Saturday, September 28, 2013

SCBWI Meeting: Presentation by Joyce Sweeney

I joined SCBWI (the Society for Children's Book Writers and Illustrators) back in May, but I had yet to go to a meeting until today because, well, I don't drive, and most of the Tampa Bay Area meetings are pretty far away. But because of some construction issue at the group's usual venue, a last-minute change ended up bouncing the meeting to a bookstore near me, and I was able to go! Hooray!

The speaker today was Joyce Sweeney. She's an author as well as a workshop leader, editor, and all around book-helper-type-person, and she spoke to us about making novels (and picture books!) succeed as page-turners.

I thought this would be a pretty good topic for me to check out, because I tend to keep a lot of the story in my protagonist's head. I've learned a lot recently about reinforcing the thoughts with external clues and cutting down on the "pause action while character thinks" type narration, but I can always use an expert perspective with extra hints. I'm glad I attended because the ideas Joyce presented were quite helpful and I can see applying her principles more directly in my other developing works.

Joyce talked a lot about concepts such as delay and escalation, picking apart scenes in both fiction and picture books, explaining how choices the authors made helped pull the reader in and set them up for getting invested in what's happening on the page. She discussed how to hint at feelings and show, say, tension, rather than saying "she was tense" or "the atmosphere was tense." And she also touched on how authors often think the reader isn't as perceptive as they are, and how important it is to plant recognizable elements so the reader will "feel smart" when they see where you're going and realize they're right during the payoff.

There were plenty of interesting nuggets during the presentation, but I thought I'd share with you some stuff I scribbled down regarding hints on keeping the pages turning--elements you can include to keep your action moving along and keep the reader's interest.

  • A ticking clock: Literally or figuratively, have the story moving toward something that is counting down. Time is running out, or a big event is getting closer. Keep reminding the reader about that ticking clock as the end approaches.

  • Foreshadowing: You have to be delicate with this, but plant in early echoes of the major action that will go on later so the reader is associating images and building connections with the important aspects of the climax.

  • Include seemingly unimportant details that are important later: This goes back to making the reader feel smart. Reinforce the story's forward motion by scattering hints of where it's going that will fall into place for the reader when they get to the high point of the action.

  • Use chapter endings to build tension: Find the best places to break so you're either satisfying or tantalizing your reader. Stopping the action and going somewhere else temporarily can make a good plateau for readers to digest and appreciate your forward motion. Both literal and figurative cliffhangers can work here.

  • Threaten the protagonist's most precious thing: This can be literal--as in, you can threaten something or someone that matters to the main character, through making the story put a person in danger or threaten to take away an object that is important--or it can be figurative, such as building stakes for the protagonist to win or gain something and then twist the story to threaten their success.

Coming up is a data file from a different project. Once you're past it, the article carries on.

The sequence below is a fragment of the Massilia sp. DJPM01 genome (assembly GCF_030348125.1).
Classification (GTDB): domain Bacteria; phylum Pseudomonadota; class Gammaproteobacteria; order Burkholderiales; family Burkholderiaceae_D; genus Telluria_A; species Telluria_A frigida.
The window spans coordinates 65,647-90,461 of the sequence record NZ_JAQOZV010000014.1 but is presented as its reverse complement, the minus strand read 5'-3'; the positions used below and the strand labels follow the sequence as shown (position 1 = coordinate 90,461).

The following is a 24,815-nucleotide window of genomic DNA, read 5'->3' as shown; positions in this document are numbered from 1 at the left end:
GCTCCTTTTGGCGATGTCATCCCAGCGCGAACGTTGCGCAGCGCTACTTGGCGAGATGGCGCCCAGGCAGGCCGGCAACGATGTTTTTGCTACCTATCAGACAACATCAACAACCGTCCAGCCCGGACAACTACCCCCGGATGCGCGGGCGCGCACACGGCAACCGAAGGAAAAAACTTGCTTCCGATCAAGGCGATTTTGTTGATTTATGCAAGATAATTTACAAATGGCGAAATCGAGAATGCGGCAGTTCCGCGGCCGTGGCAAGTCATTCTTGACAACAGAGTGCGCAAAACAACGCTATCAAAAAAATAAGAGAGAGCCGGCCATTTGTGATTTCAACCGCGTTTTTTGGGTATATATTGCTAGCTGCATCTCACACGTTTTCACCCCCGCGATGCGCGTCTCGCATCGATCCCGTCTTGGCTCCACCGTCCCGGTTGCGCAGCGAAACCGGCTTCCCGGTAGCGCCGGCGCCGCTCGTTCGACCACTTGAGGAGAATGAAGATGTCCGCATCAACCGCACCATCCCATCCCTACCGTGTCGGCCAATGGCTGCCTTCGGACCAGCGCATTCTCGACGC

• Establish a problem and then escalate: Once you know what the problem is for the protagonist, keep building to make it worse or increase the stakes.

  • Manipulate the setting: A good climactic scene or escalation can be enhanced by introducing thematic elements that play up the mood or in some way make the action more significant. Symbolism and imagery can make your scenes more visceral and increase your reader's connection.

  • Let the main character fail: Even if they will eventually succeed at their goals, letting them have a small failure or making it seem like they can't win or actually having them lose before they win is a great way to keep people invested in the story, because they'll realize how much they want the protagonist to get what they want. (Yeah, I use this one a lot. Every one of my books has this.)

  • Withhold information: You shouldn't dance around revealing what the main character knows just to drive your reader up the wall, but refraining from babbling all the interesting information into the narration will help keep your reader interested in finding out the answers to the questions they're developing.

  • Flashbacks and dreams: Pulling the reader into the character's head where they relive something related to the current story or express their fears and fantasies through dreams can show the reader something other than what's happening right now, helping to flesh the character out and naturally show their inner landscape. (For the record, nearly all of the flashbacks and dream sequences I've seen in amateur writing were somewhat painfully shoehorned in and felt lazy, so be careful here.)

And that's it! Besides the presentation and its several examples, we also had a door prize giveaway (though I didn't win anything, boo-hoo), and I got to chat with a couple lovely folks who were sitting near me. I wish I could go to more of these meetings, but being limited by where I can ride on my bike is a bit of a problem. Maybe before the next one I'll figure out if there are other Tampa-area authors who might be interested in carpools. . . . 

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